I have the feeling there is a simple answer but I would be grateful if it's cleared up, thanks.
Compton's wavelength?
You can derive it by dividing through [math]Mc^2[/math] into [math]\hbar c = GM^2[/math]. Photon's can never be at rest , however, as I understand the wavelnegth the energy of a photon can be low enough to have it's wavelength match any particle who is at rest near rest. So the wavelength may be seen perhaps, as the energy of the wave of a particle at near rest which may fit the energy of a photon whose energy is small enough.
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Where do the four fundamental forces get their energy from?
it takes energy to move things, and the forces do it constantly seemingly without an energy source?
The forces get their energy from the fields which describe them. Gravitational fields for instance, is due to a gravitational energy. Electromagnetic fields store energy as well, as much as the weak and strong nuclear forces. The energy source then is the fields, in which quanta move in.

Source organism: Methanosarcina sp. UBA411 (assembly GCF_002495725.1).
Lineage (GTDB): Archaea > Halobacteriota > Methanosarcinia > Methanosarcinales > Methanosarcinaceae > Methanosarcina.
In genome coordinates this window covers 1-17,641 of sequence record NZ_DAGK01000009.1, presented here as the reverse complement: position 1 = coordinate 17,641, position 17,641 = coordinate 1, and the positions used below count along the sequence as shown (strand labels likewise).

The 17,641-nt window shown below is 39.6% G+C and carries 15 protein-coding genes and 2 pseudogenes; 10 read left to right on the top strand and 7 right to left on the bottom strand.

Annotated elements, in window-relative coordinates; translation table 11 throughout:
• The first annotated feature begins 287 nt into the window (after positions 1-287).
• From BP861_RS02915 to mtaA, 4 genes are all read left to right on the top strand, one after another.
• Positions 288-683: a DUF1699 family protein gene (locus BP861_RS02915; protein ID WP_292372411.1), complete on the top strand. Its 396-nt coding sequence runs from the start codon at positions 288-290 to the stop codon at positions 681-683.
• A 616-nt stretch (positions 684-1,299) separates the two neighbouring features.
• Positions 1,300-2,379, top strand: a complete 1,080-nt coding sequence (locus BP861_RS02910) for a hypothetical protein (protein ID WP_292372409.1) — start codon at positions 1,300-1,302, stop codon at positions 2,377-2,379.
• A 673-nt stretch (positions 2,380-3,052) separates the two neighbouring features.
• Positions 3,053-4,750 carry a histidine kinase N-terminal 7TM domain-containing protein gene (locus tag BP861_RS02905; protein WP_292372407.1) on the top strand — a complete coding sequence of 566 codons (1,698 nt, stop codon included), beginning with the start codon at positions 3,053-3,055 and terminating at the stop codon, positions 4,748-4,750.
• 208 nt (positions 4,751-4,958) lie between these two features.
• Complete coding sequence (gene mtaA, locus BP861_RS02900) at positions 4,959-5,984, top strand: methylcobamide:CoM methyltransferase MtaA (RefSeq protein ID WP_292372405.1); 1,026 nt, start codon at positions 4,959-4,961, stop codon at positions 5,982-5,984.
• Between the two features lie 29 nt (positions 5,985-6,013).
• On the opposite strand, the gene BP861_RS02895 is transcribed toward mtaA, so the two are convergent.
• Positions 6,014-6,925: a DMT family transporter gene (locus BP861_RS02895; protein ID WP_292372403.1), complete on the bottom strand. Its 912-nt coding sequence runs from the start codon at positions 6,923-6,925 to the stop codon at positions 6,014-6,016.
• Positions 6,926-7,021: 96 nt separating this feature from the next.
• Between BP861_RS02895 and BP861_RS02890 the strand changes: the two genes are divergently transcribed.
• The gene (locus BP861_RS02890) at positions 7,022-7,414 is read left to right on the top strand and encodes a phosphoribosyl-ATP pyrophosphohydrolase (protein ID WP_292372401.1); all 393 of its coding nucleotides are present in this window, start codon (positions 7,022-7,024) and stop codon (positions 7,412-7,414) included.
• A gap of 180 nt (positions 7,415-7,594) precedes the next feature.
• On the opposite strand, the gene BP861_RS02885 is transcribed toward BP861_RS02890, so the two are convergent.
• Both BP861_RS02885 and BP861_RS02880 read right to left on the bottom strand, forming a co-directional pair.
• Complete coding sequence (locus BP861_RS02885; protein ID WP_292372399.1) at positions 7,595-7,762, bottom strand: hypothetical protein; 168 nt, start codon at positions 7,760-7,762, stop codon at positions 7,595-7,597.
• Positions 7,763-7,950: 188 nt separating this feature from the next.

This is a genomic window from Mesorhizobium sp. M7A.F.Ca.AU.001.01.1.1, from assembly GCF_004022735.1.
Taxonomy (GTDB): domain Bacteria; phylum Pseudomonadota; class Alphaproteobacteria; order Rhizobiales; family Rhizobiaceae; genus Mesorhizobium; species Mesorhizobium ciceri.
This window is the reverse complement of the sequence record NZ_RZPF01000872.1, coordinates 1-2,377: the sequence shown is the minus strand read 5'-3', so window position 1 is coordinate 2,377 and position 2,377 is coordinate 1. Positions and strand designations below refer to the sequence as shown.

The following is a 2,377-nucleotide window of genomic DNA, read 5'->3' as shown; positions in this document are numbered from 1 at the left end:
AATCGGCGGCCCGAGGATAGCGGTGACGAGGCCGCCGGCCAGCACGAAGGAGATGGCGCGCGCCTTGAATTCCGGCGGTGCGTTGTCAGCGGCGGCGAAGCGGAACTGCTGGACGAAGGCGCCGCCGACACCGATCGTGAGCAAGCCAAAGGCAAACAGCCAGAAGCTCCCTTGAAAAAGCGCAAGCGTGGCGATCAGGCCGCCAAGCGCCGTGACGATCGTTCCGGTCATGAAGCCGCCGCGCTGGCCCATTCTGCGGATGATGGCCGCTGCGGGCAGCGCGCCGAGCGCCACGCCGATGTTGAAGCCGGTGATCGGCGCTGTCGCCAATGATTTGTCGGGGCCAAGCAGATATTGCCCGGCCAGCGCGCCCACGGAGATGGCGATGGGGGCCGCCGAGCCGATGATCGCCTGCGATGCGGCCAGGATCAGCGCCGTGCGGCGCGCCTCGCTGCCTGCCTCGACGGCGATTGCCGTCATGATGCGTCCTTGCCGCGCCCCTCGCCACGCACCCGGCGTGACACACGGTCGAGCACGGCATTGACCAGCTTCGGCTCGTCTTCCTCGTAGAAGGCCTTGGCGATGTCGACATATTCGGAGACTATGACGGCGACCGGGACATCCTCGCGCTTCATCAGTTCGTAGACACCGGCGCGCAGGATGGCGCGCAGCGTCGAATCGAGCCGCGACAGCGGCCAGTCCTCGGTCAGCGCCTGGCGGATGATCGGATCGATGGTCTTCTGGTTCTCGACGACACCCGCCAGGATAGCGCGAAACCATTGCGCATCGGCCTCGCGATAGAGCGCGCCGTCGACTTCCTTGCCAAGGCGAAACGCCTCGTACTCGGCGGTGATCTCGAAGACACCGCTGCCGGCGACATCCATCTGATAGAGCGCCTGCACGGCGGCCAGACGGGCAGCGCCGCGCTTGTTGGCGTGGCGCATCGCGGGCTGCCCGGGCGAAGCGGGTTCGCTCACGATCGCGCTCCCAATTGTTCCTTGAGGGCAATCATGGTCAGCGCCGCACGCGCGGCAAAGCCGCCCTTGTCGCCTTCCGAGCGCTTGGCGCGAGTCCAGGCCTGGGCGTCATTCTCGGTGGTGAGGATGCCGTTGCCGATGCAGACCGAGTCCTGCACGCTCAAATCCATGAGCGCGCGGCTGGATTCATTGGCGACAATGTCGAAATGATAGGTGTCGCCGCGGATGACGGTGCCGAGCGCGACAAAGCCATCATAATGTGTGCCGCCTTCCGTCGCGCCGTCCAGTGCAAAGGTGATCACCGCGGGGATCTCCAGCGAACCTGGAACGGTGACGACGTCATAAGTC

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Wel, it is clear measred by giving power of meter: 10 exp 100 meters is 1 with 100 zeros (1 gugool)
If you have dimensions, X,Y and Z, it does not matter how much you cut these up to make a meter, a yard ect  they still belong to the known dimensions of space. If you where speaking about a dimesnions which was unseen because it was curled up so small, then you'd have a theory akin to string theory, but from what I am reading, this is not what you are saying.
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Abstract
Mass in our most uptodate theory was beleived to be a byproduct of a Boson and its respective field. Finding this particle, called the Higgs Boson has proven difficult. It seems likely that scientists will have to find a new mechanism for mass  and in this work, we will advocate one of those theories.
What is Mass?
So, what do physicists mean when they speak of a mass, or rather, a mass term? For a while, physicists tried to answer this question a number of ways.
There was such a thing as an electromagnetic mass [1] at one point in physics. The was the idea that the electromagnetic field interacted with a quantum object in such a way that it gave a contribution of mass to a system. This was called the selfenergy of a system  in fact, so mainstream the idea was at one point, it was in fact considered as an explanation for inertial mass itself.